The story line is the true hero of the film making it one of a kind
There is a saying in cine world. Story is the king. But sadly, majority of our films lack a good story to engage the audience and relies heavily on superstars to pull off the film to box office success. Drushyam is that one film which stands out from the crowd due to its gripping screenplay and some fine performances from all the actors. So what's the film about?
What's it about:
Drushyam tells a tale of a happy family leading a peaceful life in a small village town. DagubattiVenkatesh plays Rambabu, the head of the family, who runs a cable TV and is huge movie buff. He spends most of his time watching films at his office. Meena plays his loving wife. The problem arises when a spoilt rich kid, son of IG, takes a video of Rambabu's eldest daughter in the bathroom through hidden camera. In a shocking turn of events, IG's son is killed by Rambabu's family , when he tries to blackmail them with the video. How Venkatesh aka Rambabu saves his family from wrath of our judiciary system forms the rest of the story.
The film is story oriented and does not treat Venkatesh as big star.The nail-bitingly taut screenplay seems to be the real hero as the film progresses into its second half. Full marks to makers for their bold move to trying out a different story line than the regular masala stuff. It is also interesting to see how our protagonist takes cues from the films in order to fool the police. Venkatesh delivers a fine performance as he makes us believe that he is just a father who wants to save his family and not some star. He stands out in comic as well as intense scenes. Meena plays her part to perfection as a doting mother, who is petrified by the impeding doom faced by her family. Both the actors playing Venkatesh's daughters have given top notch performance. Nadhiya fits the bill as a tough cop yet a worried mother.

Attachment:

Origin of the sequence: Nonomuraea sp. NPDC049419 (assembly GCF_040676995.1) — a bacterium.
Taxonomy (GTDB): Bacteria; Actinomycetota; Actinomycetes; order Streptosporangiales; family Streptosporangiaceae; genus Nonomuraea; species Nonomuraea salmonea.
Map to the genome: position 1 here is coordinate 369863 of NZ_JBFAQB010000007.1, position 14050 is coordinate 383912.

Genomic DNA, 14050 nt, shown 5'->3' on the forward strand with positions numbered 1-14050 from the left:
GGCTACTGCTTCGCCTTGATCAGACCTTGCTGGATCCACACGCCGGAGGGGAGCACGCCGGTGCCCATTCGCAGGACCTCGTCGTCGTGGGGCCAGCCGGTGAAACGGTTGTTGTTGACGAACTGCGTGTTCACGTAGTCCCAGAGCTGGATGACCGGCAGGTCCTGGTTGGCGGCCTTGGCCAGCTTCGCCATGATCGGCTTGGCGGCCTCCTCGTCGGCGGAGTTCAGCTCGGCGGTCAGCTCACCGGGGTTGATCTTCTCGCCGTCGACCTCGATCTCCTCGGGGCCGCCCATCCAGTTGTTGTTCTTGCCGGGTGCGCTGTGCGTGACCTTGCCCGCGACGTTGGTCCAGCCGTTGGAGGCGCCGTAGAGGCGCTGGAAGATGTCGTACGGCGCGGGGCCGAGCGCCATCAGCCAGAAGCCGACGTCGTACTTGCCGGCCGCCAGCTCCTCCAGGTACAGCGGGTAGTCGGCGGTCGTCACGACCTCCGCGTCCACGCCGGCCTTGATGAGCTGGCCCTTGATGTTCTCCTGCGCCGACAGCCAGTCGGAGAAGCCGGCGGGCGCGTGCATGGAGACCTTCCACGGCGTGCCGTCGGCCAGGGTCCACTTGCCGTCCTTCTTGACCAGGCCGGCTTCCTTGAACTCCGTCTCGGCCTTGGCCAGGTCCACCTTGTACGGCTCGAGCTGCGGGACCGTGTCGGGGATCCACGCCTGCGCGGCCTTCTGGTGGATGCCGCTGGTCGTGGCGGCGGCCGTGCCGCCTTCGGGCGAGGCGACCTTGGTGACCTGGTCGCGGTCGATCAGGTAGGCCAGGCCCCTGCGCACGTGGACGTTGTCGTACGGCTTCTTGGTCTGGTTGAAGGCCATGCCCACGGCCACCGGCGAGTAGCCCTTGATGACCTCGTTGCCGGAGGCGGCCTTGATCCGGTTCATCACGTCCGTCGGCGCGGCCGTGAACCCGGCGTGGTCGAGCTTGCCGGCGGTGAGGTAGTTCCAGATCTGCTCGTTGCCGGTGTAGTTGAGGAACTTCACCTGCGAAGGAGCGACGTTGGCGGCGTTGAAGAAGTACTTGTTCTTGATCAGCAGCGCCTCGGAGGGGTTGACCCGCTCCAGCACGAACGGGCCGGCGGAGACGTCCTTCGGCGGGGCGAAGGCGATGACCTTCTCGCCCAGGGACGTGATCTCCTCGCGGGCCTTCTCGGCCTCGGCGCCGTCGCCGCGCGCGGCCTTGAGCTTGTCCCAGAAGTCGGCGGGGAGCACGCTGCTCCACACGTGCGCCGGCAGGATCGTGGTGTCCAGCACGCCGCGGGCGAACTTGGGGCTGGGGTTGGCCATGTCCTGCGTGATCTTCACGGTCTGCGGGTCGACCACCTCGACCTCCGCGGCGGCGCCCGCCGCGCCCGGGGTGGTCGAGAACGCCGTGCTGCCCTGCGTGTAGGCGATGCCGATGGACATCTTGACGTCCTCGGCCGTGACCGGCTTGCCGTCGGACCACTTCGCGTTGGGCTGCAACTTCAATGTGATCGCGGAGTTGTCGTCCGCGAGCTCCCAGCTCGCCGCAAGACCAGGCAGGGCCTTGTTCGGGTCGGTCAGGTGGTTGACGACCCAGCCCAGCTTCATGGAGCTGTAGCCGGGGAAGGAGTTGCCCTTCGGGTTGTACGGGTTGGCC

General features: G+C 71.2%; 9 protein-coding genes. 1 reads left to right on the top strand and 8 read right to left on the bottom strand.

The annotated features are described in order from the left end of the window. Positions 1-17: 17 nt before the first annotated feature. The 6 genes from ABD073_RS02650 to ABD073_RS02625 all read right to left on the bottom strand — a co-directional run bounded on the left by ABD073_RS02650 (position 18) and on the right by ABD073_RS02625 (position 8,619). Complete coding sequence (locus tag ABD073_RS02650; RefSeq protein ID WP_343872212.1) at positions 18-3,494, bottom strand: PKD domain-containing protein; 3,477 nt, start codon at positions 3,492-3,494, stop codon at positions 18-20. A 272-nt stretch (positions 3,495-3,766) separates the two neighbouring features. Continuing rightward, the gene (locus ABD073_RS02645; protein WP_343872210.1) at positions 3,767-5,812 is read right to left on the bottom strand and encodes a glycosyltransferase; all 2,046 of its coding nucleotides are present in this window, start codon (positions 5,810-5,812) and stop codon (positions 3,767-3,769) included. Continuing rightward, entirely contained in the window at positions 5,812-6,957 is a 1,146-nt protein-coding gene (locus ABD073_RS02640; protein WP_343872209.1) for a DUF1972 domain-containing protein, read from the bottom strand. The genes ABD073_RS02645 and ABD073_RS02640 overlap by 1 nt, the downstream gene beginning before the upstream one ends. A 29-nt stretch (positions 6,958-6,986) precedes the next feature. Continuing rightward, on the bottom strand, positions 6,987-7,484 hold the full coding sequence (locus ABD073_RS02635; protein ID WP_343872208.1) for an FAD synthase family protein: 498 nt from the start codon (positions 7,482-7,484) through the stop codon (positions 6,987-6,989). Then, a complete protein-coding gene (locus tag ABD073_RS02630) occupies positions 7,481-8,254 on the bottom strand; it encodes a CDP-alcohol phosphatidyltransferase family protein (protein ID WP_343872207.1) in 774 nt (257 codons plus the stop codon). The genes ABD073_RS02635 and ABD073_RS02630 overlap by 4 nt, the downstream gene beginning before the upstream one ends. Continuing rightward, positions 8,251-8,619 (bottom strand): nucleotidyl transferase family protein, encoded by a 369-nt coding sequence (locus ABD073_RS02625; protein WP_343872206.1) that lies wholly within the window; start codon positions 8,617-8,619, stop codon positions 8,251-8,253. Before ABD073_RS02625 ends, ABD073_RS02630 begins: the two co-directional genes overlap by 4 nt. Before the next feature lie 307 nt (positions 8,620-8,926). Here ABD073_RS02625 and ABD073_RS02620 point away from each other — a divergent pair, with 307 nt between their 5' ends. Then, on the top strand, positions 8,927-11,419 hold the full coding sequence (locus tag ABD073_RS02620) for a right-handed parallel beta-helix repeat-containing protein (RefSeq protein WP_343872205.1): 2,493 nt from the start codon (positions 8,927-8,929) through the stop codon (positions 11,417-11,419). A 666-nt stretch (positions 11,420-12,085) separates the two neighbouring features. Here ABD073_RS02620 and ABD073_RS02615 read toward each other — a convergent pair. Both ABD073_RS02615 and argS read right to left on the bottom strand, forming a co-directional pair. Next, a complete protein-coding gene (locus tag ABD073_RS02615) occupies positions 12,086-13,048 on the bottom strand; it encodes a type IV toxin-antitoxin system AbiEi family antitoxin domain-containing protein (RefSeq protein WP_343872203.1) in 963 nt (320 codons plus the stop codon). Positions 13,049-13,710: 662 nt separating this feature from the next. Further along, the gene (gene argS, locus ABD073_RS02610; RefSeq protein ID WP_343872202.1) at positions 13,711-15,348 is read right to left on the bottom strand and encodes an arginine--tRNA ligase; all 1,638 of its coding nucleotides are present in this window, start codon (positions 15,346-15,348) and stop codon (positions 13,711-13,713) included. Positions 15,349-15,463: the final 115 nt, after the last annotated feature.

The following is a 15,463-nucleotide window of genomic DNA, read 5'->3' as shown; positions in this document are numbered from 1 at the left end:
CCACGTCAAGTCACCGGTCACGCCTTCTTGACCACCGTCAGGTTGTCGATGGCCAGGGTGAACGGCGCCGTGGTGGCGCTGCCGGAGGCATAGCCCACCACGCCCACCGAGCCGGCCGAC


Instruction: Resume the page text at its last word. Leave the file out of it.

The film is way too long and feels like stretched rubber by the time climax arrives. The direction is a bit inexperienced and the production values seem low giving it a TV serial feel at times. The emotional sequence involving Venkatesh and Nadhiya could have been avoided. The first 30 minutes of the film add little to the film as the light family banter comes of as a bore. But it pays off rich dividends once you have endured first 30 minutes. The background score is to loud in most off the occasions proving to be hindrance in the film. The film takes lot of cinematic liberties but I guess they can be forgiven.
What to do:
The film proves that to make a compelling film, you don't need stars, big budget, high end CGI graphics or a Hollywood doomsday story. A film set in a village can leave more impact than you could possibly think. Watch Drushyam not just for Venkatesh, but for the fresh story and tight screenplay.
3 out of 5
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